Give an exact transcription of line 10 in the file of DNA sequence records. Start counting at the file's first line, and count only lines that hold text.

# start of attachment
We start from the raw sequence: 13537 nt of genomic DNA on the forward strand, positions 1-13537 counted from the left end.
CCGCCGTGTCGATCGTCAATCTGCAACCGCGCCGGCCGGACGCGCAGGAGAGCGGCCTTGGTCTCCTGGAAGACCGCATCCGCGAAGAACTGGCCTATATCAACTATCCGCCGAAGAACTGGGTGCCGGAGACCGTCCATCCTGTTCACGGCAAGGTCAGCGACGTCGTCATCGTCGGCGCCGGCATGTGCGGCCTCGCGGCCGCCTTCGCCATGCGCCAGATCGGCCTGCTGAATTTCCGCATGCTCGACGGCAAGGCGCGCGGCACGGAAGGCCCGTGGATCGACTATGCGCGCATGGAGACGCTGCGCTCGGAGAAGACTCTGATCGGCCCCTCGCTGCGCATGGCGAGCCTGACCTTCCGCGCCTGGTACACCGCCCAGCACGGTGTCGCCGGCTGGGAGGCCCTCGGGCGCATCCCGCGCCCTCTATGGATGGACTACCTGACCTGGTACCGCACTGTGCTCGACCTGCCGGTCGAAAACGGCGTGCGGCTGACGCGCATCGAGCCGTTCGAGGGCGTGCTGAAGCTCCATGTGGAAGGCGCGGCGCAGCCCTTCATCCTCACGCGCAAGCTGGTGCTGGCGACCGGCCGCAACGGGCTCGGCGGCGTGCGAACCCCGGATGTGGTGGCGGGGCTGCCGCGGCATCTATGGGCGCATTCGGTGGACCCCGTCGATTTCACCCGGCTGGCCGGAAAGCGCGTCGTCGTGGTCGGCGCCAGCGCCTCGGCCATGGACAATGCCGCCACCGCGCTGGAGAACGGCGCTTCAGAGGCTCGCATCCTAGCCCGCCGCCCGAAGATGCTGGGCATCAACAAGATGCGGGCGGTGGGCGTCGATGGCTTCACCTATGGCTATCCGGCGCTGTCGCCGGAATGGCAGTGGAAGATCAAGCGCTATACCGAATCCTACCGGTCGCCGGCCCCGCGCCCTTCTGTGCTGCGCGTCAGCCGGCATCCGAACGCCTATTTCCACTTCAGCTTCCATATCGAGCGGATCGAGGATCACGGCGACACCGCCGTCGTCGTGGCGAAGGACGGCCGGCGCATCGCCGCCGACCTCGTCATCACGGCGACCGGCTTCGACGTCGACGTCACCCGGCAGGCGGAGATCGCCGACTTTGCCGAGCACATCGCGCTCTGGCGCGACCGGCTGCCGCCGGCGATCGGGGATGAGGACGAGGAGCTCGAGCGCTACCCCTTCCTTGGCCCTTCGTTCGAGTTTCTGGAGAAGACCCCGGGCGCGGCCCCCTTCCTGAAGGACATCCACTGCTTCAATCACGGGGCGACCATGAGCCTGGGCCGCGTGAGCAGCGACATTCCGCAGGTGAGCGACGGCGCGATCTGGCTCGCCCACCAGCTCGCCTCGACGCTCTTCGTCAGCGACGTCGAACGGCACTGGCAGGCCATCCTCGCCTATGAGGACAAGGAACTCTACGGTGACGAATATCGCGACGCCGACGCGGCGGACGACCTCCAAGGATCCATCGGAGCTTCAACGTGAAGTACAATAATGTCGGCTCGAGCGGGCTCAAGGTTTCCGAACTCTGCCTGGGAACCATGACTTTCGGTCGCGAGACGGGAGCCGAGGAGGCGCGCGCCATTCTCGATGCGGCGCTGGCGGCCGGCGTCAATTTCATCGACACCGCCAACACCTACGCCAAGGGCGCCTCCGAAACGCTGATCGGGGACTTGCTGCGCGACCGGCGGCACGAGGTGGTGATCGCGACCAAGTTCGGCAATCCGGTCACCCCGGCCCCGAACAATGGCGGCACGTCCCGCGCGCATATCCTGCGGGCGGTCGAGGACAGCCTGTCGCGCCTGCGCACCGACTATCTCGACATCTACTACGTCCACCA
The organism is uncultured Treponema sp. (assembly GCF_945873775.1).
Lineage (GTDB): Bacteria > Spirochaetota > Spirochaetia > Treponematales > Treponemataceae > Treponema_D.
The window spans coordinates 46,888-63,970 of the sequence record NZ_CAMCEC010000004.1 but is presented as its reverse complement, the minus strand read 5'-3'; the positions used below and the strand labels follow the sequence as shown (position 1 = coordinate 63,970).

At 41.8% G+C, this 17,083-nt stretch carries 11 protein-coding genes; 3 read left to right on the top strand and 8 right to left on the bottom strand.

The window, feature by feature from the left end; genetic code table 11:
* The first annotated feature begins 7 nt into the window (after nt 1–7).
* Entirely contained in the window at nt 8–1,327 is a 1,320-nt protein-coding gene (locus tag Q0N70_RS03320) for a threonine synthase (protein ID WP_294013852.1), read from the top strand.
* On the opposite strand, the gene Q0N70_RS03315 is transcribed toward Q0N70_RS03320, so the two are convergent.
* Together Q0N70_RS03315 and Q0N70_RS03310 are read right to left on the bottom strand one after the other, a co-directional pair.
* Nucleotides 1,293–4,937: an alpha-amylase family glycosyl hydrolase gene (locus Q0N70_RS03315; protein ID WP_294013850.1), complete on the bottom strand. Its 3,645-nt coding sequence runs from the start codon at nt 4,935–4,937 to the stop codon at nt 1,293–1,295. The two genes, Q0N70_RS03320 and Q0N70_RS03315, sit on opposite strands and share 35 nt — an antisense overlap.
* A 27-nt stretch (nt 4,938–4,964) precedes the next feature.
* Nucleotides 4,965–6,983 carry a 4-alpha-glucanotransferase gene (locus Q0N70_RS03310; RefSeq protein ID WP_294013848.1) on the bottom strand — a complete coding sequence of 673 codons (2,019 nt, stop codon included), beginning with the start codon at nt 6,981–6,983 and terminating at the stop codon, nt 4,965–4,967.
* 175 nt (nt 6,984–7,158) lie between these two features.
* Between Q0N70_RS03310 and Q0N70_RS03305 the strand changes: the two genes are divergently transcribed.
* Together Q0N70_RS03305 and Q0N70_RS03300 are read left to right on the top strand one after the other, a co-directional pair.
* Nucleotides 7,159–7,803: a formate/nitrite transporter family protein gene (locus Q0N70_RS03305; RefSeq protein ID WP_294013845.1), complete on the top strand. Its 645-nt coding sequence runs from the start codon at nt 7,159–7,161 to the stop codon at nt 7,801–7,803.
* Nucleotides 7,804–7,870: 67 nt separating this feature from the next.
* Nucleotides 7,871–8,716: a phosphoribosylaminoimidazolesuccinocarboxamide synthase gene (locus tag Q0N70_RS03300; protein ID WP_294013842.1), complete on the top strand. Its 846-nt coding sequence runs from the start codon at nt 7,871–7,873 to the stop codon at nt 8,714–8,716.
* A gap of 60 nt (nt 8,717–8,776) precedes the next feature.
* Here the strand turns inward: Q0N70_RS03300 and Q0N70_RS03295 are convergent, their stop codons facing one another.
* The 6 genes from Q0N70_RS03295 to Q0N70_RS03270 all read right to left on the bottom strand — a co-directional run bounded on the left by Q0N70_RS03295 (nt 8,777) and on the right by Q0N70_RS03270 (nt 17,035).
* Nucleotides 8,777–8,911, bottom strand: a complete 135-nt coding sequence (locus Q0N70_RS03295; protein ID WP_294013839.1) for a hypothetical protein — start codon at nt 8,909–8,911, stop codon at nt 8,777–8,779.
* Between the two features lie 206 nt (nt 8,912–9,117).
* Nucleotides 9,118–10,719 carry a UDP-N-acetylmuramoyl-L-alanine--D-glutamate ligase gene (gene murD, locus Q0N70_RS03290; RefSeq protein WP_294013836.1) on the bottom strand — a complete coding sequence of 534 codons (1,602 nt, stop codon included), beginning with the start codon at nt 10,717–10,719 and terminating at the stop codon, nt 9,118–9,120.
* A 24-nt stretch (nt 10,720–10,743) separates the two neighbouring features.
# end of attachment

* On the opposite strand, the gene Q0N70_RS03315 is transcribed toward Q0N70_RS03320, so the two are convergent.